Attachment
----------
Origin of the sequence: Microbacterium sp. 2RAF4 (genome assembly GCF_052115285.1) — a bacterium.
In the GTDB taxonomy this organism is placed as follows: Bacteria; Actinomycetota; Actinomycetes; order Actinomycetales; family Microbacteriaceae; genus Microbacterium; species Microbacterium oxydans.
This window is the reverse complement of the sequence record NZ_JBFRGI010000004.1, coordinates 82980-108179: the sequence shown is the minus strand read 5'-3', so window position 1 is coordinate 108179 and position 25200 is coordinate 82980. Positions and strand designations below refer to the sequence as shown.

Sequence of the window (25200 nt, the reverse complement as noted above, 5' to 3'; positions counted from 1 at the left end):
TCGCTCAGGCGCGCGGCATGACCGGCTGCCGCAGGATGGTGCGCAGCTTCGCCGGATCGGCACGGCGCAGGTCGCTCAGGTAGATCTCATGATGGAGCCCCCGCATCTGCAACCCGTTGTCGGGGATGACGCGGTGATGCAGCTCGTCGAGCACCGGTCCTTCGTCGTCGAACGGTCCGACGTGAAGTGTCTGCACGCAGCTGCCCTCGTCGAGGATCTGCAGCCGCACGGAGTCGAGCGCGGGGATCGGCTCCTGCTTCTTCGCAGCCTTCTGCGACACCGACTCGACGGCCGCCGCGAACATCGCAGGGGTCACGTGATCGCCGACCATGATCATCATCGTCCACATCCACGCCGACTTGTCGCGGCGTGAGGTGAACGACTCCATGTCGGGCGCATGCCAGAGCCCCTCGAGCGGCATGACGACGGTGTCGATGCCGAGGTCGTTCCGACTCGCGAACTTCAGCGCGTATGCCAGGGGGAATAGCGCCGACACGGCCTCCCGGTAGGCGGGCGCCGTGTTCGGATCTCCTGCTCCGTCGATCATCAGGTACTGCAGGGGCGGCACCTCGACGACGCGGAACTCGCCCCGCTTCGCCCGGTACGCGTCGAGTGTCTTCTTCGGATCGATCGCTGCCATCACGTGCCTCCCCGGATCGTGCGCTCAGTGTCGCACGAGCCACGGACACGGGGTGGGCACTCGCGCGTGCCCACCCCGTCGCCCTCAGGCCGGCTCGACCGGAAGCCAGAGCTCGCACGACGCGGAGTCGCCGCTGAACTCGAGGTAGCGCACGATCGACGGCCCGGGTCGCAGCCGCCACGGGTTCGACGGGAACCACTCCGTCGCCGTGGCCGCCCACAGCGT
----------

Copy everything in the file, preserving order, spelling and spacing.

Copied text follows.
Origin of the sequence: Microbacterium sp. 2RAF4 (genome assembly GCF_052115285.1) — a bacterium.
In the GTDB taxonomy this organism is placed as follows: Bacteria; Actinomycetota; Actinomycetes; order Actinomycetales; family Microbacteriaceae; genus Microbacterium; species Microbacterium oxydans.
This window is the reverse complement of the sequence record NZ_JBFRGI010000004.1, coordinates 82980-108179: the sequence shown is the minus strand read 5'-3', so window position 1 is coordinate 108179 and position 25200 is coordinate 82980. Positions and strand designations below refer to the sequence as shown.

Sequence of the window (25200 nt, the reverse complement as noted above, 5' to 3'; positions counted from 1 at the left end):
TCGCTCAGGCGCGCGGCATGACCGGCTGCCGCAGGATGGTGCGCAGCTTCGCCGGATCGGCACGGCGCAGGTCGCTCAGGTAGATCTCATGATGGAGCCCCCGCATCTGCAACCCGTTGTCGGGGATGACGCGGTGATGCAGCTCGTCGAGCACCGGTCCTTCGTCGTCGAACGGTCCGACGTGAAGTGTCTGCACGCAGCTGCCCTCGTCGAGGATCTGCAGCCGCACGGAGTCGAGCGCGGGGATCGGCTCCTGCTTCTTCGCAGCCTTCTGCGACACCGACTCGACGGCCGCCGCGAACATCGCAGGGGTCACGTGATCGCCGACCATGATCATCATCGTCCACATCCACGCCGACTTGTCGCGGCGTGAGGTGAACGACTCCATGTCGGGCGCATGCCAGAGCCCCTCGAGCGGCATGACGACGGTGTCGATGCCGAGGTCGTTCCGACTCGCGAACTTCAGCGCGTATGCCAGGGGGAATAGCGCCGACACGGCCTCCCGGTAGGCGGGCGCCGTGTTCGGATCTCCTGCTCCGTCGATCATCAGGTACTGCAGGGGCGGCACCTCGACGACGCGGAACTCGCCCCGCTTCGCCCGGTACGCGTCGAGTGTCTTCTTCGGATCGATCGCTGCCATCACGTGCCTCCCCGGATCGTGCGCTCAGTGTCGCACGAGCCACGGACACGGGGTGGGCACTCGCGCGTGCCCACCCCGTCGCCCTCAGGCCGGCTCGACCGGAAGCCAGAGCTCGCACGACGCGGAGTCGCCGCTGAACTCGAGGTAGCGCACGATCGACGGCCCGGGTCGCAGCCGCCACGGGTTCGACGGGAACCACTCCGTCGCCGTGGCCGCCCACAGCGT